A friend of mine recently died. He was in his 70s and had Parkinsons and MS for years. His death was really a gift, but it's still hard. He'd been in nursing care for 8 years and for 8 years his wife, my friend, visited him twice a day to keep him company and later, to feed him and sit by his bedside.
I was with her when he died and although it was a wrenching experience, I could only view it as a blessing for him. She's adapting to her new life, but they were married more than 50 years. They got married when she was 19 and he's been her only life.
The funeral was standing room only because he was a big part of the community, and the firemen turned out because he had been a volunteer fire chief. I was fine throughout the whole ceremony, but at the end, when the family left, the pianist played "True Love" (the Cole Porter song). That's when it really hit me. This was a case of true love if ever there was one.
Not many people have such a love in their lives. I love my husband, don't get me wrong, but he's not my entire world (and I'm not his). And longevity isn't an indicator of love. I know people who've been married a long time and only inertia keeps them together. I know one other couple who I believe have a true love relationship. It's not always smooth, but it's solid and strong.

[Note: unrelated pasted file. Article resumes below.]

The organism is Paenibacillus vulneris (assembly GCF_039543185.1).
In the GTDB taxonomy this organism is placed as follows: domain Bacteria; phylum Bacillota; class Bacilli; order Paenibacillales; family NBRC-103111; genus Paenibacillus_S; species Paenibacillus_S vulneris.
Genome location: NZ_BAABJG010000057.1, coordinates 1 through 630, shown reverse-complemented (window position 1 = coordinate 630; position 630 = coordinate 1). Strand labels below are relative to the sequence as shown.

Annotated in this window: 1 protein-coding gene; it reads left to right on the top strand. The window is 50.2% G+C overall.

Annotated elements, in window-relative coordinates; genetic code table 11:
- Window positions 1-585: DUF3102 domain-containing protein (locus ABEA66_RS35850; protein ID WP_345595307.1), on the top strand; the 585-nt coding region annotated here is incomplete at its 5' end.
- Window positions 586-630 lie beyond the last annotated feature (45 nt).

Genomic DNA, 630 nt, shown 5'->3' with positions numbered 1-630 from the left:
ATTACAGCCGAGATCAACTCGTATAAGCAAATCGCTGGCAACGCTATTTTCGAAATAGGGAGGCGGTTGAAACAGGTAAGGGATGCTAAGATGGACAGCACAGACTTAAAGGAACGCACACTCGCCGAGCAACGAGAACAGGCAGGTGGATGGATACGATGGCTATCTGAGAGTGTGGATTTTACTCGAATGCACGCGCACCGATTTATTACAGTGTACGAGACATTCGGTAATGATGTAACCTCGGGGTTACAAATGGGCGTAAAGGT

Romance writers often write about true love, but I wonder how many have ever really experienced it? I seldom think of the romances I write in that light, except in my time travel books, where the romance was the reason for the reincarnation. In my other books, I don't think 'true love' enters in.
We never know what goes on in the hearts of others, and perhaps there many couples like this in the world. But I suspect it's a rare occurrence. If it happens to you, cherish it. And if it doesn't, don't envy those who have it and don't look for it. It isn't a thing that's found. It simply is.